Q: My husband and I divorced last year, but, with all of the emotional upheaval, I did not even think about any kind of estate planning until recently. I am 53 years of age, have no job skills, and did not work outside the home during the marriage. I received the house and contents, $2,300 per month alimony, my car, and $275,000 from my ex-husband's 401k plan, which is now in my new IRA. I cannot afford to continue to live in the house which is what I fought so hard for in the divorce and need more cash. I am looking to complete my will and various powers of attorney; however, since I no longer have a husband, what do I do about appointing a person as my agent? What is the common practice?
A: Not unlike others in your situation, fighting for a house that two of you enjoyed, but that one of you cannot afford, often leads to a sale shortly after divorce. Since it is your primary residence, you should be able to exclude the first $250,000 in capital gains and clear that in addition to your cost basis. Then you can find a residence more in line with your budget.
Spouses do not have a corner on the market when it comes to choosing an agent to make your financial and health care decisions should you become incapacitated. Since this is a very important decision, before you choose that person, you should thoroughly discuss your intentions and desires with those whom you trust. If you do not have children whom you can appoint, you might want to consider siblings or, in some circumstances, a third party such as a bank or trust department.
After you sign the documents, you should give your agent a list of your health-care desires, including your feelings about life support and extraordinary life-prolonging medical procedures. Then if your agent is later called on to make decisions, he or she will be able to act effectively on your behalf and, hopefully, eliminate family disputes that can occur during these trying times.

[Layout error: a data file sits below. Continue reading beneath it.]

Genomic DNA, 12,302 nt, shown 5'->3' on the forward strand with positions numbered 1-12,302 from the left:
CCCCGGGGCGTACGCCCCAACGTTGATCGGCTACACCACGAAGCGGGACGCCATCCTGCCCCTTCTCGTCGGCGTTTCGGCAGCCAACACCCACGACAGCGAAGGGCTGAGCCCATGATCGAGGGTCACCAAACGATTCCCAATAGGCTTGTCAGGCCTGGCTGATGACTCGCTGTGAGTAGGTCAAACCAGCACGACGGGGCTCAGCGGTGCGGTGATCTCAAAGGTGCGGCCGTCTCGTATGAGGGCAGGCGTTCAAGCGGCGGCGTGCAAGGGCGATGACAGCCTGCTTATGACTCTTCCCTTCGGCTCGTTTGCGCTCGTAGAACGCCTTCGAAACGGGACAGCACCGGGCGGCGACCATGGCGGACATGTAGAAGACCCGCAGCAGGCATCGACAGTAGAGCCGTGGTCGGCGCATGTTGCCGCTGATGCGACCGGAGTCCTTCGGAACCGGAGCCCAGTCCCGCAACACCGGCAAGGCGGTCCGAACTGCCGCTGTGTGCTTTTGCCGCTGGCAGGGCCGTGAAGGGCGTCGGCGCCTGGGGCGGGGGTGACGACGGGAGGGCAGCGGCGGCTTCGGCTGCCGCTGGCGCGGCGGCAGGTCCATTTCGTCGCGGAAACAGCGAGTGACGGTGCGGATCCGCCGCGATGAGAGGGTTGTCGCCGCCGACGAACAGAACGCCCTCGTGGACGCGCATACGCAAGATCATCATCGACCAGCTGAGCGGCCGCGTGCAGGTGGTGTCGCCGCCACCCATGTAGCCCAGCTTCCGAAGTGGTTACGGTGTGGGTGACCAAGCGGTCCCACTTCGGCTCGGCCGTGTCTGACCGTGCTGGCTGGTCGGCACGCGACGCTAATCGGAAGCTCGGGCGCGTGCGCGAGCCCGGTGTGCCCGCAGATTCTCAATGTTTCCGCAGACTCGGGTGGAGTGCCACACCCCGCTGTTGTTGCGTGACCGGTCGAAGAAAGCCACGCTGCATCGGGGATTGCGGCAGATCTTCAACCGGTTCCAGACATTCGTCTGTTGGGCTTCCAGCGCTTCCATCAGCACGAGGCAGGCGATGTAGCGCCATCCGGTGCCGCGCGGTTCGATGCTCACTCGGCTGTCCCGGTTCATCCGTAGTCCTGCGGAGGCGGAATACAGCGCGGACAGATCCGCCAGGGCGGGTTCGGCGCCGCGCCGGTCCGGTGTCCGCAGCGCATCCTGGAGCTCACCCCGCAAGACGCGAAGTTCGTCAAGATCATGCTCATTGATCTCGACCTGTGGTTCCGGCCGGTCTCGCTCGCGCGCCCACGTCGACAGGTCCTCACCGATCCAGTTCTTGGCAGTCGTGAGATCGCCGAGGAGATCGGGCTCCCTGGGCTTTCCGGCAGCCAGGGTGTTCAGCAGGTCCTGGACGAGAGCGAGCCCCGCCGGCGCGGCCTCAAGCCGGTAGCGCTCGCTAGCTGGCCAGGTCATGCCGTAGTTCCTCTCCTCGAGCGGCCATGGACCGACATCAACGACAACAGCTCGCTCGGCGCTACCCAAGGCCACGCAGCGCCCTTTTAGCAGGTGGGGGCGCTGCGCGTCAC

Unlike your will, your health-care documents should not be placed in a safe-deposit box. Instead, we suggest that you give your agent, your doctor, and close friends copies because the documents will do you no good if the folks at the hospital don't know they exist. We suggest that you talk with your doctor to make sure he or she understands your desires and use the opportunity to introduce your partner to this important health care provider.
Since it may be somewhat dangerous to give a third person full access to your finances, your financial power of attorney should probably be of the "springing" type that is, the authority under the document "springs" into existence if and when you become incapacitated. These documents should be drafted to fit your needs and should not be purchased on line or in a store.
Q: I think my wife is having sex with a close friend of ours. His wife and I have been suspicious for a number of months. She and I hired the same lawyer who suggests that we hire one detective and split the cost. Is this possibly a conflict of interest? Does the detective have to catch them in the act?
A: First of all, it is not necessary to find two people engaging in a sexual act to prove adultery. You must show an opportunity and the inclination to be intimate, which can be proved by either direct or circumstantial evidence. We see no conflict in you and your friend's wife working together and sharing expenses.